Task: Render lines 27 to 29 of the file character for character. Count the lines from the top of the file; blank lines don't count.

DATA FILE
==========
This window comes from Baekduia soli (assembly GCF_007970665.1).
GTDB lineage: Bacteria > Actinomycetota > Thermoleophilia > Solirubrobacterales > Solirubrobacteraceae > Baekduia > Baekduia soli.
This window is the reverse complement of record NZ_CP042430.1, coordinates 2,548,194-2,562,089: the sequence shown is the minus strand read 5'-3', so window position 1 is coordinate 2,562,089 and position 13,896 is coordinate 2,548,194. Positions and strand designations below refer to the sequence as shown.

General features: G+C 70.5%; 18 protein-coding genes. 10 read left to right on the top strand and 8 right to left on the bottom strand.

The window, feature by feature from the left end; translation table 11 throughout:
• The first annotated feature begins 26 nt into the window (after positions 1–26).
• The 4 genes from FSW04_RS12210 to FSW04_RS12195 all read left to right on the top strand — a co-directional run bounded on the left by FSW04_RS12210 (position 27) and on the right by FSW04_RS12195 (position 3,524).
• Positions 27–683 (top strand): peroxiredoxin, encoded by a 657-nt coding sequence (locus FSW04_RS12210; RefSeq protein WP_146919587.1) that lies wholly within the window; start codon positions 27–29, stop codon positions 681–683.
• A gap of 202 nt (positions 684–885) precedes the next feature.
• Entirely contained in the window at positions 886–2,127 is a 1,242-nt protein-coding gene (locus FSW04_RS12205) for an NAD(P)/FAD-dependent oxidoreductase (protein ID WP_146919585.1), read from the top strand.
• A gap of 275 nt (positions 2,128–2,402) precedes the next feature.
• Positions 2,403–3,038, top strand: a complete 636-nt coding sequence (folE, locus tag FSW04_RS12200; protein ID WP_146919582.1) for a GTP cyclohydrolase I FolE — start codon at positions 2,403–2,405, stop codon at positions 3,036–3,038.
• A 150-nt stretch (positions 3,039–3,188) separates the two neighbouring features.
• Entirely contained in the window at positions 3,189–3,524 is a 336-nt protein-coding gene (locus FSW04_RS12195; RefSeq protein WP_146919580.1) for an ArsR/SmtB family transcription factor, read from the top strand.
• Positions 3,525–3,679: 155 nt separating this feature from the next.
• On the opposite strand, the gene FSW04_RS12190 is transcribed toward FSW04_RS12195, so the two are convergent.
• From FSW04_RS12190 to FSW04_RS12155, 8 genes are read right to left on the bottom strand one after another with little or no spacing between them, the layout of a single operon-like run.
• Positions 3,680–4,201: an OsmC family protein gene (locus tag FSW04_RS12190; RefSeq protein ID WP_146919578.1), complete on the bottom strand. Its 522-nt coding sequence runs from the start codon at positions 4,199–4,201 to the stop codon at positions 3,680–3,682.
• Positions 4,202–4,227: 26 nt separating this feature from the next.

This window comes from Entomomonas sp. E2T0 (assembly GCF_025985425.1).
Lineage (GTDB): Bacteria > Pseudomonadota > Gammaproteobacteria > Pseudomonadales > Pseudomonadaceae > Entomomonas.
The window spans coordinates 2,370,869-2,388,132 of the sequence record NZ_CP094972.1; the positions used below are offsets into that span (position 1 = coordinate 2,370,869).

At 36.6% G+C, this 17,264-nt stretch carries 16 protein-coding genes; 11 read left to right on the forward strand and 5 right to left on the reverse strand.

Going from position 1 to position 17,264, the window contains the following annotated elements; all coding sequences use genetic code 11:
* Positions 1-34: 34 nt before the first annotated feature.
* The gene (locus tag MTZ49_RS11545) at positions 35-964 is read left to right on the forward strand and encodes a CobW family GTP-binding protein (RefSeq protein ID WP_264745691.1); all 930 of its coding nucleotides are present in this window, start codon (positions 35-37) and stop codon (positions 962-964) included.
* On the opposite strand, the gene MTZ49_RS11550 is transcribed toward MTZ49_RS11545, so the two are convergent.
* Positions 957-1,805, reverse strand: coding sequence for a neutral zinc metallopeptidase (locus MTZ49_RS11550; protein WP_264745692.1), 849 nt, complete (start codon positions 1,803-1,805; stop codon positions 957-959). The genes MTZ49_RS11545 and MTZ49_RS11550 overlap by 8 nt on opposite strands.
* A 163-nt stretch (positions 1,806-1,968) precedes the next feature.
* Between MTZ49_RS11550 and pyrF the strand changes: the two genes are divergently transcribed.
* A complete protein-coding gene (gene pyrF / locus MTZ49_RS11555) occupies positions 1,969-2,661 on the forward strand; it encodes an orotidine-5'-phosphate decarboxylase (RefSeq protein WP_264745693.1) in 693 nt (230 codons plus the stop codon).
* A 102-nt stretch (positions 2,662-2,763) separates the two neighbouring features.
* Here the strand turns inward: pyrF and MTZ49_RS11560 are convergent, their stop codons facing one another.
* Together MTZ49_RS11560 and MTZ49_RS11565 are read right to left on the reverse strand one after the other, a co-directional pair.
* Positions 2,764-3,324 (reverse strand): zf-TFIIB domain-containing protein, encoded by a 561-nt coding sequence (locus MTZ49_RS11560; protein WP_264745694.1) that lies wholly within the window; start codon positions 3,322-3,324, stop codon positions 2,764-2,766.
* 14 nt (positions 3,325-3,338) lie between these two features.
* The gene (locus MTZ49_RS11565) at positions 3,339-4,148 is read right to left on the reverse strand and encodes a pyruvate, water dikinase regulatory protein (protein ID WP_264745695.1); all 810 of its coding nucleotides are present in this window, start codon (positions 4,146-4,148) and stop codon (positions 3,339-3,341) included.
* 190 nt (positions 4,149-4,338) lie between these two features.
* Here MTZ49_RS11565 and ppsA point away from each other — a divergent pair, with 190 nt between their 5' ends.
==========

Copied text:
* On the opposite strand, the gene MTZ49_RS11550 is transcribed toward MTZ49_RS11545, so the two are convergent.
* Positions 957-1,805, reverse strand: coding sequence for a neutral zinc metallopeptidase (locus MTZ49_RS11550; protein WP_264745692.1), 849 nt, complete (start codon positions 1,803-1,805; stop codon positions 957-959). The genes MTZ49_RS11545 and MTZ49_RS11550 overlap by 8 nt on opposite strands.
* A 163-nt stretch (positions 1,806-1,968) precedes the next feature.